Wed Aug 1, 2012, 10:35 AM
hatrack (36,295 posts)
7/30 Crop Update - KS Corn 66% Poor/Very Poor; Pasture 88% P/VP; NE Corn 36% P/VP; Pasture 84% P/VP
A few Kansas producers received much-needed precipitation, but the state's moisture supplies still suffered from daily record heat last week. Salina and Alton were the only stations to receive over an inch of rain at 1.46 inches and 1.42 inches, respectively, while Belleville received 0.92 inches. These were the only three stations to receive above normal rain last week. Six more stations received over one-half inch of rain, while 13 received none. As of Sunday, 21 stations had received less than 10 inches of rain for the entire year.
Heat records were either tied or broken every day last week as weekly highs ranged from 101 degrees in Johnson to 110 degrees in Hays. All stations saw above normal temperatures with Hill City the hottest at 11 degrees above normal. Average weekly temperatures even crept into the 90s in Wichita and Winfield. Only the North Central District averaged less than 6 days suitable for fieldwork as the Statewide average was 6.7 days suitable. Topsoil moisture supplies continued to decline to 69 percent very short, 27 percent short, 4 percent adequate, and none as surplus. With 96 percent in the very short to short categories, this is the lowest July rating for topsoil moisture supplies since the program began in 1985 and the lowest overall rating since Aug. 24, 2003. Kansas subsoil moisture supplies also declined to 64 percent very short, 32 percent short, 4 percent adequate and none as surplus. Row crops continued to be stressed with the heat and wind.
Field Crop Report:
Two percent of the corn acreage had already been harvested for grain by Sunday, mostly in the Southeast District, for the earliest start to the corn harvest in Kansas history. Ninety-one percent of the corn was in the silking stage by Sunday, ahead of 84 percent last year but slightly behind 92 percent for the 5-year average. Fifty-nine percent of the crop was in the dough stage, ahead of 34 percent last year and 35 percent for the 5-year average. All districts reported corn in the dent stage with the state averaging 34 percent by Sunday. This is well ahead of last year at 5 percent and the 5-year average of 4 percent. Only the Northwest and West Central Districts have no mature corn while the Southeast District reported nearly half their corn as mature. The state's average was 12 percent mature which is well ahead of normal, as well. The condition of the corn crop declined to 34 percent very poor, 32 percent poor, 24 percent fair, 9 percent good, and 1 percent excellent.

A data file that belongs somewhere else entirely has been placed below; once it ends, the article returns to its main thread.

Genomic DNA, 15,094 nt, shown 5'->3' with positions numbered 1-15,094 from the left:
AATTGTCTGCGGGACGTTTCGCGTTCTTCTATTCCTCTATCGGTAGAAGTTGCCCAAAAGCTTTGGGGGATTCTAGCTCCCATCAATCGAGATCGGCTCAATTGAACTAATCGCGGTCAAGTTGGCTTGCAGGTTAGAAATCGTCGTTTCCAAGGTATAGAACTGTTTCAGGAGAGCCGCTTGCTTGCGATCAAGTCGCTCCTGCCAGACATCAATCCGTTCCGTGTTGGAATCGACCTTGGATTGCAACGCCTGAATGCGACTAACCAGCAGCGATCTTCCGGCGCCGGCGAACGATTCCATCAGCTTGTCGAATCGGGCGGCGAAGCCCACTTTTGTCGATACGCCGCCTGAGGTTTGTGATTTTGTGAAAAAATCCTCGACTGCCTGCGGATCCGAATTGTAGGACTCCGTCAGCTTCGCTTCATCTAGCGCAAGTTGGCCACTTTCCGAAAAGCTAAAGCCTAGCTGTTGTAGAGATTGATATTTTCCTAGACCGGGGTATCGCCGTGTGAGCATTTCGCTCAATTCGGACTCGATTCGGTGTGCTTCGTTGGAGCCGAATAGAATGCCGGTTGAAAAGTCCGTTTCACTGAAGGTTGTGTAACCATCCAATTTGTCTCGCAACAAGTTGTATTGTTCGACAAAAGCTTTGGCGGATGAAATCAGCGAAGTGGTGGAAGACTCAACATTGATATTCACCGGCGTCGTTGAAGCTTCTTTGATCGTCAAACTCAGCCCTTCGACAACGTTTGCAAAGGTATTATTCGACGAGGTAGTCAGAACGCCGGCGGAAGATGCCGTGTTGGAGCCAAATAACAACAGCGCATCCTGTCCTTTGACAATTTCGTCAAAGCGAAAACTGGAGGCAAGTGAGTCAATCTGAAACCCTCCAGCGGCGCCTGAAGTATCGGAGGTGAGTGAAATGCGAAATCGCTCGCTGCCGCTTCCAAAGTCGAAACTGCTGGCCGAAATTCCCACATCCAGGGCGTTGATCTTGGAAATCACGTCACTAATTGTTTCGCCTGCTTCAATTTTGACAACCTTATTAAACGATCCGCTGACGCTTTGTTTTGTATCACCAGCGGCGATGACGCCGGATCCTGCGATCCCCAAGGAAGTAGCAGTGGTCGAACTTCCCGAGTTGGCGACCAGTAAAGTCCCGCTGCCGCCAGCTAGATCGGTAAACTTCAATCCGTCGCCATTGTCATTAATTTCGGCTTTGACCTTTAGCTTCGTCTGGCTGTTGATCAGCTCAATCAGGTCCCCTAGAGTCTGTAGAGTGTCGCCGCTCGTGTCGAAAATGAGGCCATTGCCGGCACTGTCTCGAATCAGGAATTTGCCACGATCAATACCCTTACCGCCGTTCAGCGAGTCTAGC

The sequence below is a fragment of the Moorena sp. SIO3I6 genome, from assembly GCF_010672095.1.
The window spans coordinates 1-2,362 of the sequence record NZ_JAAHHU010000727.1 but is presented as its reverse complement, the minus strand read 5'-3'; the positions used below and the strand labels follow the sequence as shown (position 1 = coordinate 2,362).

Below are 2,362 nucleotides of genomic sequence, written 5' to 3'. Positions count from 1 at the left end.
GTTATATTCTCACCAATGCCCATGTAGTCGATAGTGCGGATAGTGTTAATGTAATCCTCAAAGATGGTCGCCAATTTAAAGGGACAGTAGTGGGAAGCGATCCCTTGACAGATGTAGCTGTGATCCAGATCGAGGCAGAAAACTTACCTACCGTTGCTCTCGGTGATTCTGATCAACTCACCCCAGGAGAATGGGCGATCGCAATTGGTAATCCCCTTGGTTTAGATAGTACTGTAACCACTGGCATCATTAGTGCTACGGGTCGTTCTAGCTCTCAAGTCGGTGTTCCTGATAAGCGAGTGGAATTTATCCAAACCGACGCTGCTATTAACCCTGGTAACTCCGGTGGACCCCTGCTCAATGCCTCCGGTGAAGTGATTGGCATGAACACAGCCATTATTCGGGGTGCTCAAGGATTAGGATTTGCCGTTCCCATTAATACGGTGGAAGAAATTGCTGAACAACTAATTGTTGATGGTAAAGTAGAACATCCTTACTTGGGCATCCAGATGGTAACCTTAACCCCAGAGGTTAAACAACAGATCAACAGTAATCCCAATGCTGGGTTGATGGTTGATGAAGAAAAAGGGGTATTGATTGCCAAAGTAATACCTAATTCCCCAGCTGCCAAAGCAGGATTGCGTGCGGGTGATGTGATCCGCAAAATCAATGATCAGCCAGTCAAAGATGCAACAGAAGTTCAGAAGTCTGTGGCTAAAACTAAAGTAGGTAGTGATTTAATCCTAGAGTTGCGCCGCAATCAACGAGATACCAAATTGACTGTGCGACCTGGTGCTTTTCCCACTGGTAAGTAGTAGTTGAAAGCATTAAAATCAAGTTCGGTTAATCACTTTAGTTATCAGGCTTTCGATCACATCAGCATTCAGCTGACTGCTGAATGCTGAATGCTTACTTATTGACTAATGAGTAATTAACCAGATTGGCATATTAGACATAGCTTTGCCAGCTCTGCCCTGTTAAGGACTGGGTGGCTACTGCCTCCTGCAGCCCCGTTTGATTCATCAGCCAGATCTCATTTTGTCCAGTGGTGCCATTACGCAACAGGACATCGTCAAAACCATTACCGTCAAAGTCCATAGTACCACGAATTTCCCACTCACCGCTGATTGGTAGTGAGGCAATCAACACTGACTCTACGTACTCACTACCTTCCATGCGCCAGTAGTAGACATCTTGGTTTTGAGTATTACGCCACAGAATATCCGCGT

Sixty-nine percent of the soybean crop was in the blooming stage by Sunday, slightly ahead of last year at 61 percent and the 5-year average of 68 percent. Nineteen percent of the soybean acreage was setting pods last week, ahead of 11 percent last year but behind 24 percent for the 5-year average. The condition of the crop declined to 25 percent very poor, 34 percent poor, 34 percent fair, 7 percent good, and none rated as excellent.
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7/30 Crop Update - KS Corn 66% Poor/Very Poor; Pasture 88% P/VP; NE Corn 36% P/VP; Pasture 84% P/VP (Original post)
Response to hatrack (Original post)
Wed Aug 1, 2012, 10:48 AM
Gman (22,186 posts)
1. We had those very same conditions in the middle of Texas
Last summer. It seems to have shifted a few hundred miles north this year. Last year, by mid-August, there was a severe shortage of hay.
Response to hatrack (Original post)
Wed Aug 1, 2012, 12:12 PM
MuseRider (24,346 posts)
3. Bad bad bad news
but not unexpected. I wish we would get rain. It is sitting just to the West of me as I type this, a big old bunch of rain. So far it is doing what it has done since 2 springs ago, heading to the counties around (but not dropping much there) and leaving my part of the county under what should be moderate to heavy rain but actually doing no more than an occasional sprinkle.
It smells funny outside now. I don't know what it is but all around the farm areas it just has this nasty kind of sour smell.